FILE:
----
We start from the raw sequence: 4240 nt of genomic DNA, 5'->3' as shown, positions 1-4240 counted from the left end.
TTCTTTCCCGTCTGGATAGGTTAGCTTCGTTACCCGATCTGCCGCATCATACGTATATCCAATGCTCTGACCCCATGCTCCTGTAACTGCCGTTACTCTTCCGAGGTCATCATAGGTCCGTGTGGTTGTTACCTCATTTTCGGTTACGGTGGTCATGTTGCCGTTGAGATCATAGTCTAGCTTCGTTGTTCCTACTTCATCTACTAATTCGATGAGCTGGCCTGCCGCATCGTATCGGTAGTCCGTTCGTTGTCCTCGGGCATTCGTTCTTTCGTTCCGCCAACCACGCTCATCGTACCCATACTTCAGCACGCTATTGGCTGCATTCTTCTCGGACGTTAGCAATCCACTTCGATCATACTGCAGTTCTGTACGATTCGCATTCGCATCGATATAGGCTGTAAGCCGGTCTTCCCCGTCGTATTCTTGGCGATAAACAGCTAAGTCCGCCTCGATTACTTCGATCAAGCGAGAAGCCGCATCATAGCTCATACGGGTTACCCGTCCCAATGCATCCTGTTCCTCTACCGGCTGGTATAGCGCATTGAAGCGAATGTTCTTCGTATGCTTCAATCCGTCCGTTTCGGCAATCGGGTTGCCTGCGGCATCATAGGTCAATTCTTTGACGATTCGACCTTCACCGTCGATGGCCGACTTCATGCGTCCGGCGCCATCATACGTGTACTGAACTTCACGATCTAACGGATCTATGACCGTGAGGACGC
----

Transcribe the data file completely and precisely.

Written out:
We start from the raw sequence: 4240 nt of genomic DNA, 5'->3' as shown, positions 1-4240 counted from the left end.
TTCTTTCCCGTCTGGATAGGTTAGCTTCGTTACCCGATCTGCCGCATCATACGTATATCCAATGCTCTGACCCCATGCTCCTGTAACTGCCGTTACTCTTCCGAGGTCATCATAGGTCCGTGTGGTTGTTACCTCATTTTCGGTTACGGTGGTCATGTTGCCGTTGAGATCATAGTCTAGCTTCGTTGTTCCTACTTCATCTACTAATTCGATGAGCTGGCCTGCCGCATCGTATCGGTAGTCCGTTCGTTGTCCTCGGGCATTCGTTCTTTCGTTCCGCCAACCACGCTCATCGTACCCATACTTCAGCACGCTATTGGCTGCATTCTTCTCGGACGTTAGCAATCCACTTCGATCATACTGCAGTTCTGTACGATTCGCATTCGCATCGATATAGGCTGTAAGCCGGTCTTCCCCGTCGTATTCTTGGCGATAAACAGCTAAGTCCGCCTCGATTACTTCGATCAAGCGAGAAGCCGCATCATAGCTCATACGGGTTACCCGTCCCAATGCATCCTGTTCCTCTACCGGCTGGTATAGCGCATTGAAGCGAATGTTCTTCGTATGCTTCAATCCGTCCGTTTCGGCAATCGGGTTGCCTGCGGCATCATAGGTCAATTCTTTGACGATTCGACCTTCACCGTCGATGGCCGACTTCATGCGTCCGGCGCCATCATACGTGTACTGAACTTCACGATCTAACGGATCTATGACCGTGAGGACGC